U-M’s Understanding Race Project examines issues at heart of the human experience, advances national conversation on race
Twitter hashtags: #UnderstandRace, #UMtheme
ANN ARBOR—Few subjects provoke as strong a visceral response as the topic of race. One-hundred-and-fifty years after the United States was nearly fractured by the battle over slavery and more than a half-century since the modern Civil Rights Movement emerged, the University of Michigan is launching the Understanding Race Project.
From January through April, an extensive range of public exhibits, performances, lectures, symposia and more than 130 courses in several disciplines will explore the concept of race and its impacts. The historical, cultural, psychological and legal interpretations of race will be examined from both national and global perspectives.
Highlights of the project include the “Race: Are We So Different?” exhibit developed by the American Anthropological Association and the Science Museum of Minnesota and “IndiVisible: African-Native American Lives in the Americas,” a Smithsonian Institution Traveling Exhibit.
Morris Dees, co-founder of the Southern Poverty Law Center; Angela Davis, educator and civil rights activist; and Cory Booker, mayor of Newark, N.J., are among the dozens of lecturers speaking at U-M as part of the project
The Understanding Race Winter 2013 Theme Semester is part of the project and offers courses that examine national and global ideas about race as well as challenges to racism. Dozens of symposia, lectures and other events are included as part of the semester, which is sponsored by U-M’s College of Literature, Science, and the Arts.
“The Understanding Race Project is as broad and varied as the cultural and ethnic groups that constitute, define and sometimes divide the human family here and around the globe,” said Amy Harris, co-chair of the Understanding Race Project and director of U-M Museum of Natural History.
“We invite both the U-M community and the public to join the discussion to learn more about how social constructs like race have defined substantial portions of our history and continue to impact our lives today.”
The project is beginning as racial prejudice is increasing in the United States, with 51 percent of Americans expressing anti-black attitudes in October 2012, compared with 48 percent in 2008, according to recent polls by the Associated Press.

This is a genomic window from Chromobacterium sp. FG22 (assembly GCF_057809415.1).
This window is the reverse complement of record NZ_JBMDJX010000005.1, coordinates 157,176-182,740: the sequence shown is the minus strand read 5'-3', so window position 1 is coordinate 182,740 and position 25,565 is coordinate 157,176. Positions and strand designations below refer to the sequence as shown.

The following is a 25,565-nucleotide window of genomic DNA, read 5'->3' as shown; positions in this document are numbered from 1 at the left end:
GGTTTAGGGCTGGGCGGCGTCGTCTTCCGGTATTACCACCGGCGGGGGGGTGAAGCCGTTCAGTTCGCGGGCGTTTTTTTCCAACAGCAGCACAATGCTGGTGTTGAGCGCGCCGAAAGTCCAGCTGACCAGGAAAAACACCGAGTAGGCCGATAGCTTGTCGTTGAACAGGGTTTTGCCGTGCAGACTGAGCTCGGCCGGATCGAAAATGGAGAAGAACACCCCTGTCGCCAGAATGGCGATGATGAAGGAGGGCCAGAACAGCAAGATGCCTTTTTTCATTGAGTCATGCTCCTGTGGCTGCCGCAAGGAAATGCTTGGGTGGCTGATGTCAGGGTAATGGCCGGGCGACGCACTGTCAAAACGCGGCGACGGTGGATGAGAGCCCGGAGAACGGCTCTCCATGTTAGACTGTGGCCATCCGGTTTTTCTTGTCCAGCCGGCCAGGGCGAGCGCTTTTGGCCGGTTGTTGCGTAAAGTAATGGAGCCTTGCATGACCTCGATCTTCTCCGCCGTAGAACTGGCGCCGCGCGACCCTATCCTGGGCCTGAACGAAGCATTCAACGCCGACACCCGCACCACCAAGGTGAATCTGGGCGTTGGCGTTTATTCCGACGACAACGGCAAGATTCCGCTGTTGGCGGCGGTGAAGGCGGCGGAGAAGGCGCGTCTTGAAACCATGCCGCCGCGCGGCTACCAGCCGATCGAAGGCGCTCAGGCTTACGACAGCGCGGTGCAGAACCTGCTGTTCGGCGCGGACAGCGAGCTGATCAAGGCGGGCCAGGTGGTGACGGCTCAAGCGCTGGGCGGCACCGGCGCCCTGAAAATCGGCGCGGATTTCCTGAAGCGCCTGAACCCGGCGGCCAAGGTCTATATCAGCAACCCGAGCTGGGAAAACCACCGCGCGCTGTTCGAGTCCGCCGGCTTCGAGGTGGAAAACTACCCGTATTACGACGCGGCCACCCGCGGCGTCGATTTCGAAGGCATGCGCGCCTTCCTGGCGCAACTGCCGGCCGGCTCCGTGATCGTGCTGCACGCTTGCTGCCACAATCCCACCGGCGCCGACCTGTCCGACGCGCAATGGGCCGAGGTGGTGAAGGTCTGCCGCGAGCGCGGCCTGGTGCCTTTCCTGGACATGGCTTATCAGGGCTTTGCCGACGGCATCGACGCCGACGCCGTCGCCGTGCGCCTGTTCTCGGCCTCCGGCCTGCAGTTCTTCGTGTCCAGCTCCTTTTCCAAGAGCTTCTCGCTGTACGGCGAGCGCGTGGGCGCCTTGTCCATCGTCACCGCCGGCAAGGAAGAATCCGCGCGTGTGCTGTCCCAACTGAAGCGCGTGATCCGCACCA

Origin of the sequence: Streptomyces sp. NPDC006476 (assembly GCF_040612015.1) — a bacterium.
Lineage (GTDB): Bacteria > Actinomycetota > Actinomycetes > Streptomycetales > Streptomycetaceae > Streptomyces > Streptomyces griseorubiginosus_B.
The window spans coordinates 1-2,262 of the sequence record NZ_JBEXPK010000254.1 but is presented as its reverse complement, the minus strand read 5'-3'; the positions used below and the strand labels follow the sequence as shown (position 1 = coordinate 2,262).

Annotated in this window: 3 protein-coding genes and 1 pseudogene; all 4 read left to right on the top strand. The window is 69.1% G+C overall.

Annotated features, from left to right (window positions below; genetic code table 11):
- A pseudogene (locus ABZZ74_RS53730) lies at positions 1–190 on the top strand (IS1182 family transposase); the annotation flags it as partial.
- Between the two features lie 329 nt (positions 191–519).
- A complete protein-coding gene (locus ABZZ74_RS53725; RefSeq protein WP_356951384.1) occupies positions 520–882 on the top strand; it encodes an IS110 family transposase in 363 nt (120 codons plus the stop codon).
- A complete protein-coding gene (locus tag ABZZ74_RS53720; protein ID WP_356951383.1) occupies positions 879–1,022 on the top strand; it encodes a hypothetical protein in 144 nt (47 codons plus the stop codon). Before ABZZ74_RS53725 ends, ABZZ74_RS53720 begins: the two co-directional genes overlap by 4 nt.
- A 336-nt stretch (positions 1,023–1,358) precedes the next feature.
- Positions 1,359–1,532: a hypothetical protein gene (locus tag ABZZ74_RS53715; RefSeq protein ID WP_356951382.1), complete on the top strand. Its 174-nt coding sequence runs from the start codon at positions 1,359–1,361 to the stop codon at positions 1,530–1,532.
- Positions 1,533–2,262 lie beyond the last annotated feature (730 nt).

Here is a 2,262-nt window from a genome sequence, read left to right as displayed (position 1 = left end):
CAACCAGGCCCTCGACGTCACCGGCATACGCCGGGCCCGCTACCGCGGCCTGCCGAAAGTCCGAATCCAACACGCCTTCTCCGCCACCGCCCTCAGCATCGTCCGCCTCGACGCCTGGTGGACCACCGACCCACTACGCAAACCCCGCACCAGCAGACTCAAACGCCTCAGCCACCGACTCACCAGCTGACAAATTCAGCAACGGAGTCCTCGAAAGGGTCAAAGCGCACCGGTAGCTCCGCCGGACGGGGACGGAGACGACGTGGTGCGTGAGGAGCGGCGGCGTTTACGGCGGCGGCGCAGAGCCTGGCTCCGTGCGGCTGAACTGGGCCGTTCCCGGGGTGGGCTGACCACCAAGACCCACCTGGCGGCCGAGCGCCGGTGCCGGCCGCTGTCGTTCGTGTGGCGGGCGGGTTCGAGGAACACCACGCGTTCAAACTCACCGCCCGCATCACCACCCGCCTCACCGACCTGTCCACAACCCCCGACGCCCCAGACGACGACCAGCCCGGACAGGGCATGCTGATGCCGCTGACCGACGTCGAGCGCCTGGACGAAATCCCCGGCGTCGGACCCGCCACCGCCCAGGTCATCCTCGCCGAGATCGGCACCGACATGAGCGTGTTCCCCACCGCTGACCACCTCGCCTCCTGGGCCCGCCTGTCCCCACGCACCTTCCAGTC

The “Race: Are We So Different?” exhibit at the U-M Museum of Natural History will be the cornerstone for the theme semester. Visitors will see a mosaic of photos, graphics, interactive displays and artifacts to learn about the history of the idea of race and to evoke an everyday portrait of what it means to live with race as a reference for personal identity, cultural construct and political constituency.
“The exhibit offers many entry points into the conversation about race,” Harris said. “It’s a compelling way to encourage people to explore connections and learn how they are impacted by race, whether it’s personally, socially or politically.”
More than 130 courses in psychology, history, anthropology, gender studies, Afroamerican and African studies and other disciplines will incorporate race and related subjects.
In November, the U-M Museum of Natural History opened the “Race in This Place” exhibit featuring video conversations about race with Washtenaw County residents. The Understanding Race Project also engages community residents and organizations and involves all 10 public school districts in the county.
“The conversation about race is local, but the critical debate about race is international,” said Harris, who noted “Understanding Race” would continue after the semester ends in April. “This is a healthy, positive public discussion, regardless of your race and ethnicity, and we look forward to an extended conversation with the community.”